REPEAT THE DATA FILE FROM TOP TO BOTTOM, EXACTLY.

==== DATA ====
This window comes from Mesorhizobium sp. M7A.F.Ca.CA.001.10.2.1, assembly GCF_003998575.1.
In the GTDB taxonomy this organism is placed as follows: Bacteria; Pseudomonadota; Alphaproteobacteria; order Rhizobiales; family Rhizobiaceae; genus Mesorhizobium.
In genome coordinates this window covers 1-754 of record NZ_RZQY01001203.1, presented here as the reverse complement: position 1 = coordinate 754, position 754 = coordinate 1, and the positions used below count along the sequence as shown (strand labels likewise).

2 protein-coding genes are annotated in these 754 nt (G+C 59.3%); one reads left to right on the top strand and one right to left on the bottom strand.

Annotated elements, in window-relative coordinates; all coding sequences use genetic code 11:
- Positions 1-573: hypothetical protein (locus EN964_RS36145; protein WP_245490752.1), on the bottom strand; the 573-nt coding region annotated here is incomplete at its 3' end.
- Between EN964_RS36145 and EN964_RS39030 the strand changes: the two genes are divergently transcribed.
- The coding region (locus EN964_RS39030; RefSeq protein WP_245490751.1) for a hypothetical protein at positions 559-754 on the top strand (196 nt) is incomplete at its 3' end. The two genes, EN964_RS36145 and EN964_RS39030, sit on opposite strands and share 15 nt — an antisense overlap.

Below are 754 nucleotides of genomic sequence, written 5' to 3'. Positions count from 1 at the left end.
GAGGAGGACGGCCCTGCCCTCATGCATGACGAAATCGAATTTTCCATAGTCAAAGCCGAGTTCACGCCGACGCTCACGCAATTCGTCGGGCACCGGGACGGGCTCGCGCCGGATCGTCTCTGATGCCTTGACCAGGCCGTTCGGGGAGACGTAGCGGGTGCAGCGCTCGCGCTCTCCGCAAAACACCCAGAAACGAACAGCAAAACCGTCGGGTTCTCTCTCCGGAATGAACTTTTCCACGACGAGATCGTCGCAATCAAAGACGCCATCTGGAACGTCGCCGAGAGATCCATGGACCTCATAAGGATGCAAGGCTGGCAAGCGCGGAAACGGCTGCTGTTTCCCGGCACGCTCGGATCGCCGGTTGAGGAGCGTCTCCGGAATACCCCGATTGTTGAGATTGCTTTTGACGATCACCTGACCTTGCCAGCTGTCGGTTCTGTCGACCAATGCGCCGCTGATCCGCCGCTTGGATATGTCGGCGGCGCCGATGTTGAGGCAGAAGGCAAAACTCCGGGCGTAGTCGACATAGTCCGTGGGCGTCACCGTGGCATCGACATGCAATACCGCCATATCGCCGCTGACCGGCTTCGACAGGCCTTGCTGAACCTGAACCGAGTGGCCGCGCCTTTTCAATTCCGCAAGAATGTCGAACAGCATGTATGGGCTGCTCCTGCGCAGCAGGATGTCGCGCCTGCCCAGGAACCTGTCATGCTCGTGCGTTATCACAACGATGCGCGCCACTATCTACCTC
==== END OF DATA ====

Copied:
This window comes from Mesorhizobium sp. M7A.F.Ca.CA.001.10.2.1, assembly GCF_003998575.1.
In the GTDB taxonomy this organism is placed as follows: Bacteria; Pseudomonadota; Alphaproteobacteria; order Rhizobiales; family Rhizobiaceae; genus Mesorhizobium.
In genome coordinates this window covers 1-754 of record NZ_RZQY01001203.1, presented here as the reverse complement: position 1 = coordinate 754, position 754 = coordinate 1, and the positions used below count along the sequence as shown (strand labels likewise).

2 protein-coding genes are annotated in these 754 nt (G+C 59.3%); one reads left to right on the top strand and one right to left on the bottom strand.

Annotated elements, in window-relative coordinates; all coding sequences use genetic code 11:
- Positions 1-573: hypothetical protein (locus EN964_RS36145; protein WP_245490752.1), on the bottom strand; the 573-nt coding region annotated here is incomplete at its 3' end.
- Between EN964_RS36145 and EN964_RS39030 the strand changes: the two genes are divergently transcribed.
- The coding region (locus EN964_RS39030; RefSeq protein WP_245490751.1) for a hypothetical protein at positions 559-754 on the top strand (196 nt) is incomplete at its 3' end. The two genes, EN964_RS36145 and EN964_RS39030, sit on opposite strands and share 15 nt — an antisense overlap.

Below are 754 nucleotides of genomic sequence, written 5' to 3'. Positions count from 1 at the left end.
GAGGAGGACGGCCCTGCCCTCATGCATGACGAAATCGAATTTTCCATAGTCAAAGCCGAGTTCACGCCGACGCTCACGCAATTCGTCGGGCACCGGGACGGGCTCGCGCCGGATCGTCTCTGATGCCTTGACCAGGCCGTTCGGGGAGACGTAGCGGGTGCAGCGCTCGCGCTCTCCGCAAAACACCCAGAAACGAACAGCAAAACCGTCGGGTTCTCTCTCCGGAATGAACTTTTCCACGACGAGATCGTCGCAATCAAAGACGCCATCTGGAACGTCGCCGAGAGATCCATGGACCTCATAAGGATGCAAGGCTGGCAAGCGCGGAAACGGCTGCTGTTTCCCGGCACGCTCGGATCGCCGGTTGAGGAGCGTCTCCGGAATACCCCGATTGTTGAGATTGCTTTTGACGATCACCTGACCTTGCCAGCTGTCGGTTCTGTCGACCAATGCGCCGCTGATCCGCCGCTTGGATATGTCGGCGGCGCCGATGTTGAGGCAGAAGGCAAAACTCCGGGCGTAGTCGACATAGTCCGTGGGCGTCACCGTGGCATCGACATGCAATACCGCCATATCGCCGCTGACCGGCTTCGACAGGCCTTGCTGAACCTGAACCGAGTGGCCGCGCCTTTTCAATTCCGCAAGAATGTCGAACAGCATGTATGGGCTGCTCCTGCGCAGCAGGATGTCGCGCCTGCCCAGGAACCTGTCATGCTCGTGCGTTATCACAACGATGCGCGCCACTATCTACCTC